Scenic photo of Lake Tohopekaliga (Lake Toho)Osceola County

Lake Tohopekaliga, known to the locals as Lake Toho, is an 18,810-acre lake located southeast of the city of Kissimmee. The lake's Commission-made fish attractors are especially popular fishing areas.

For more information on Lake Toho or the fish camps in the area, please contact the Kissimmee Fisheries office at 407-846-5300.

Fishhound External Website  also offers a fishing forecast for Lake Toho External Website .

 Current Forecast:

The period will be marked by subsiding summertime heat and a resultant cooling of lake water, which will give bass anglers more comfortable conditions to enjoy the resource, and in turn cause bass to become much more active.  For those anglers who are looking for a chance at some good action, native vegetative communities (knotgrass and maidencane) or hydrilla associated with Little Grassy Island, North Steer Beach, Goblet’s Cove or the area between Lanier Point and Makinson Island should be high on the list of locations to try.  While many anglers will be successful with live bait (golden shiner) fished within these areas, artificial baits should also be very effective.  Anglers using artificial baits will most likely be selecting spinnerbaits (white or white/chartreuse skirted and a single Colorado blade), swimbaits, crankbaits (shad imitation), top-water propellored baits and plastic worms (Black Grape, Black/Blue or Red shad colored).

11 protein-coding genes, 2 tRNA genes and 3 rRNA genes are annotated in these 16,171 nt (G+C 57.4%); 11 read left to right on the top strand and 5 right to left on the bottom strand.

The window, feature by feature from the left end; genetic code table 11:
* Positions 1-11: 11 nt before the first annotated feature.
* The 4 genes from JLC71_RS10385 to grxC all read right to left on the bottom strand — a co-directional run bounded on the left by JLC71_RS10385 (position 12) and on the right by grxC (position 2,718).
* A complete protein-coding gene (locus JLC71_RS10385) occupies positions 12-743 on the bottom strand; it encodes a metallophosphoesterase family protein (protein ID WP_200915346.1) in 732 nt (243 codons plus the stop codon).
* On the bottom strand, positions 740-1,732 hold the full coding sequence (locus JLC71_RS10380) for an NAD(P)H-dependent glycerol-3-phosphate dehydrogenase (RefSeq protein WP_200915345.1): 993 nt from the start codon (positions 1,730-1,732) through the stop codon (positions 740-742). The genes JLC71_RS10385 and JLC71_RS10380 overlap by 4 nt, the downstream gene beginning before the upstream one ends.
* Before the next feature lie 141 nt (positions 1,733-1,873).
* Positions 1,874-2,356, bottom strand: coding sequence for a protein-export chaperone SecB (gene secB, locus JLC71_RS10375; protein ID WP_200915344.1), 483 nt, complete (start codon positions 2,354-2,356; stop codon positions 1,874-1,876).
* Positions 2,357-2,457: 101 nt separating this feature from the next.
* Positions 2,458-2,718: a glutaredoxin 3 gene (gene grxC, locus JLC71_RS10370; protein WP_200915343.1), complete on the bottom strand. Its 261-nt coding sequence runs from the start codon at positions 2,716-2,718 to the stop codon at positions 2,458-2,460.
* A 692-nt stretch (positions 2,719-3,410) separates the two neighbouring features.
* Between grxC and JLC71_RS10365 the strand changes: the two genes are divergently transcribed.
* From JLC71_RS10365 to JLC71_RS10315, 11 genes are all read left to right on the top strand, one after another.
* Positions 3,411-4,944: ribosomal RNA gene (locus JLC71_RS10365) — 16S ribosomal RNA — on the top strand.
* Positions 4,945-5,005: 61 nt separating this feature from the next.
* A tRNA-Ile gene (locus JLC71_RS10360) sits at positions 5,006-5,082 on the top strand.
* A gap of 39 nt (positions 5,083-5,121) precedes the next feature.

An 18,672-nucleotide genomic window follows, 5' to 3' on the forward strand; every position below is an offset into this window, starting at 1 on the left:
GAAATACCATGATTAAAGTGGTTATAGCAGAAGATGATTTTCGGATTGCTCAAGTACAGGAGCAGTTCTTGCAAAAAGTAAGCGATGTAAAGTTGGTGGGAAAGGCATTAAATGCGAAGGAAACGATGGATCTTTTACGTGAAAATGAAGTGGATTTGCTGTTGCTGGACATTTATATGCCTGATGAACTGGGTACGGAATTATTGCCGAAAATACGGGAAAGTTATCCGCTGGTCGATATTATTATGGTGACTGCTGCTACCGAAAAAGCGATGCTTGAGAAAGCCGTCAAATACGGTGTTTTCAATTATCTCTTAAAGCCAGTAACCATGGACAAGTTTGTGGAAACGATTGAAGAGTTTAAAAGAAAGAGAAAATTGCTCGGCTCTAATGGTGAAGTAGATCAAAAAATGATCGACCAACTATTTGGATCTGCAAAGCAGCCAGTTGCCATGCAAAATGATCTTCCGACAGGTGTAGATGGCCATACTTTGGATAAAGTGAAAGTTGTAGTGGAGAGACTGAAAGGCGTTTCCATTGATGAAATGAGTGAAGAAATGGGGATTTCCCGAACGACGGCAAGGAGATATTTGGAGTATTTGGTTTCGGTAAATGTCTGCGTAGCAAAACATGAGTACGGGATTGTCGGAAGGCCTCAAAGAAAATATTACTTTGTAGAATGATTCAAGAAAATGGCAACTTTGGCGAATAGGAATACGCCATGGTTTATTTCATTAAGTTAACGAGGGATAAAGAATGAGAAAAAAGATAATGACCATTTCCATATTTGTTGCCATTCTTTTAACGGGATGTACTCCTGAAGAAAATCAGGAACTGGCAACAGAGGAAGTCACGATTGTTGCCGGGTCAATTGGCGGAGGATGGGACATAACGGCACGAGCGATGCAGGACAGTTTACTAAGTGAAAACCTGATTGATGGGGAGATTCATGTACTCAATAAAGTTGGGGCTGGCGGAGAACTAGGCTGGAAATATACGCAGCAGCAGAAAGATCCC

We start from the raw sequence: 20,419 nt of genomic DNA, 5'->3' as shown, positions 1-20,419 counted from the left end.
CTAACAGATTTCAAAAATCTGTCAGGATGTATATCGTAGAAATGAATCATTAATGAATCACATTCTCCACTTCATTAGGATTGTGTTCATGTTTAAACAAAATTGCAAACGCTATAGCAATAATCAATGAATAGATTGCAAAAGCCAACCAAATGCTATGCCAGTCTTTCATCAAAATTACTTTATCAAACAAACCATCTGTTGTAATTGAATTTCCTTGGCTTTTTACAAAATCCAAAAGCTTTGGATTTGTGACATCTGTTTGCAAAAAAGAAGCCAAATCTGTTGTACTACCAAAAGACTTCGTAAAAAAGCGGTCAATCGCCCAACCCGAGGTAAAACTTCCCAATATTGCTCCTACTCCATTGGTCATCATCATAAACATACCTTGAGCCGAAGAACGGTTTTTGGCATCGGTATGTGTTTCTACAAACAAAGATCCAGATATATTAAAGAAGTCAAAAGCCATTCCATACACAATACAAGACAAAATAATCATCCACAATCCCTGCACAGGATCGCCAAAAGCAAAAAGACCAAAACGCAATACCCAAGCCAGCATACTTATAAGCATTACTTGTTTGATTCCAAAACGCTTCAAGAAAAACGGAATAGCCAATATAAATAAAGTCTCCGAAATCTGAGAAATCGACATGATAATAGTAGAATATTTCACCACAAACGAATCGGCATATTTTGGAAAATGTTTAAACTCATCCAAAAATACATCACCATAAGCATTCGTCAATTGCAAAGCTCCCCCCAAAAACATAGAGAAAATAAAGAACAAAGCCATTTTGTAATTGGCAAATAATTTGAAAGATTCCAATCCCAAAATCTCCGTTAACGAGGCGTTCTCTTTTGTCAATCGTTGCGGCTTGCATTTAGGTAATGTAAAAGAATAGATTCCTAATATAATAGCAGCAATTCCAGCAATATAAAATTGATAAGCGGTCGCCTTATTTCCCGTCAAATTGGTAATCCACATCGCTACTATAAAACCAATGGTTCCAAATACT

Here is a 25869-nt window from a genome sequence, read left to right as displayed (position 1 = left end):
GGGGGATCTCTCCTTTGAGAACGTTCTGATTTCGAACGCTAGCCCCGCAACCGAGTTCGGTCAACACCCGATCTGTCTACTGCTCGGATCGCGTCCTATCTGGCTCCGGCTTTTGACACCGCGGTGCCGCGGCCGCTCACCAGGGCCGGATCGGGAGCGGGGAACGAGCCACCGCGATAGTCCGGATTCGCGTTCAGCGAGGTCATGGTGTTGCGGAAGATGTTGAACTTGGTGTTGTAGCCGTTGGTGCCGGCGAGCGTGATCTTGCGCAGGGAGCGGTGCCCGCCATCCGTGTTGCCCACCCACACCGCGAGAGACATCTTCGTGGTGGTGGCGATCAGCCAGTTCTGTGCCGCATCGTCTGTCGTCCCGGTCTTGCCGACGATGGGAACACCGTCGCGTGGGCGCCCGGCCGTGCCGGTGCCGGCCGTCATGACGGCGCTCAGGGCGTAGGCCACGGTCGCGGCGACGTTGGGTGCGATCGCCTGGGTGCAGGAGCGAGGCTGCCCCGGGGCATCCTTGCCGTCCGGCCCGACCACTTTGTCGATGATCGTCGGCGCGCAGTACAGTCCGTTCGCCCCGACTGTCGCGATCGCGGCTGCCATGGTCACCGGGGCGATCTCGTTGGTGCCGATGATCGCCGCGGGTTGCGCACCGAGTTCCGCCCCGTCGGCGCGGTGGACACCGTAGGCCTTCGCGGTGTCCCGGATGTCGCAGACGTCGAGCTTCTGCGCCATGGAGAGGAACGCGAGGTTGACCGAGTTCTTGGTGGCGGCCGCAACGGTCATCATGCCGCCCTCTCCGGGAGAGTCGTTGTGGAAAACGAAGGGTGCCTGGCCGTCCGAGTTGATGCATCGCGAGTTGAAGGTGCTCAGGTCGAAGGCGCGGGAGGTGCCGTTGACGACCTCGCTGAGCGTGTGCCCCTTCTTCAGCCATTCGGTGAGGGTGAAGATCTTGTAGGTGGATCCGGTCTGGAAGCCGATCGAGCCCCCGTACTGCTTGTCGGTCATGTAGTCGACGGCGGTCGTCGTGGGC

Although water temperatures will begin to cool during this time of year, good numbers of bluegill and shellcracker can still be caught by anglers using worms or crickets just off the bottom at North and South Steer Beaches, Makinson Island or around channel markers 24 and 26.  Anglers looking for some good action on black crappie (specks) should try drifting live minnows or jigs tipped with a minnow in open-water near the mouth of Shingle Creek, Little Grassy Island and Goblet’s Cove.  Artificial baits (1/4 - 1/16 th ounce jigs or bettle-spins) colored in green, white or yellow should also account for some fine stringers of fish used along the edges of knotgrass, maidencane or hydrilla within the lake.  Regardless of the method employed when fishing is slow, minor adjustments to lure presentation or a move to a different location can make all the difference in locating concentrations of specks and having a successful day of fishing.

 



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A group of barracudas is called a battery.

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